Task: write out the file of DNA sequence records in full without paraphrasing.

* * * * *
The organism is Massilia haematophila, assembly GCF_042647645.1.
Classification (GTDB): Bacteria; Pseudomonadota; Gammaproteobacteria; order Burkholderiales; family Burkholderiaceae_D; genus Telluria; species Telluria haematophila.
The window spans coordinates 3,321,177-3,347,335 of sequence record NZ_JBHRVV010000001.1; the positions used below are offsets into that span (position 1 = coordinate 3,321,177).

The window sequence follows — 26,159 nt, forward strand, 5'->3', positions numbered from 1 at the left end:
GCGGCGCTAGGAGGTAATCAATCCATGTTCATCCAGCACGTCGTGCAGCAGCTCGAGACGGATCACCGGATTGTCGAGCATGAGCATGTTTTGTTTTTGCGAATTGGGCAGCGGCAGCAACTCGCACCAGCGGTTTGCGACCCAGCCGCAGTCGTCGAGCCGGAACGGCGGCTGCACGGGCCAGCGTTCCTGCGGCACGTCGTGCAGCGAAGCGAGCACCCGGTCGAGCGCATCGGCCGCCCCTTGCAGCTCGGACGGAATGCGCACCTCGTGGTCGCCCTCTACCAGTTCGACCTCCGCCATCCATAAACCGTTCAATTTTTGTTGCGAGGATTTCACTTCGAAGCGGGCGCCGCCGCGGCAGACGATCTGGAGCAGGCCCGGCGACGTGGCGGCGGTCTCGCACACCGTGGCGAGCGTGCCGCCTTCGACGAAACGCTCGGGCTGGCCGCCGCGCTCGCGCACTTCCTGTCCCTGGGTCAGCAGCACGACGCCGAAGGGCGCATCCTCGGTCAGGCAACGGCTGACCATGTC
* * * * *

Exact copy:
The organism is Massilia haematophila, assembly GCF_042647645.1.
Classification (GTDB): Bacteria; Pseudomonadota; Gammaproteobacteria; order Burkholderiales; family Burkholderiaceae_D; genus Telluria; species Telluria haematophila.
The window spans coordinates 3,321,177-3,347,335 of sequence record NZ_JBHRVV010000001.1; the positions used below are offsets into that span (position 1 = coordinate 3,321,177).

The window sequence follows — 26,159 nt, forward strand, 5'->3', positions numbered from 1 at the left end:
GCGGCGCTAGGAGGTAATCAATCCATGTTCATCCAGCACGTCGTGCAGCAGCTCGAGACGGATCACCGGATTGTCGAGCATGAGCATGTTTTGTTTTTGCGAATTGGGCAGCGGCAGCAACTCGCACCAGCGGTTTGCGACCCAGCCGCAGTCGTCGAGCCGGAACGGCGGCTGCACGGGCCAGCGTTCCTGCGGCACGTCGTGCAGCGAAGCGAGCACCCGGTCGAGCGCATCGGCCGCCCCTTGCAGCTCGGACGGAATGCGCACCTCGTGGTCGCCCTCTACCAGTTCGACCTCCGCCATCCATAAACCGTTCAATTTTTGTTGCGAGGATTTCACTTCGAAGCGGGCGCCGCCGCGGCAGACGATCTGGAGCAGGCCCGGCGACGTGGCGGCGGTCTCGCACACCGTGGCGAGCGTGCCGCCTTCGACGAAACGCTCGGGCTGGCCGCCGCGCTCGCGCACTTCCTGTCCCTGGGTCAGCAGCACGACGCCGAAGGGCGCATCCTCGGTCAGGCAACGGCTGACCATGTC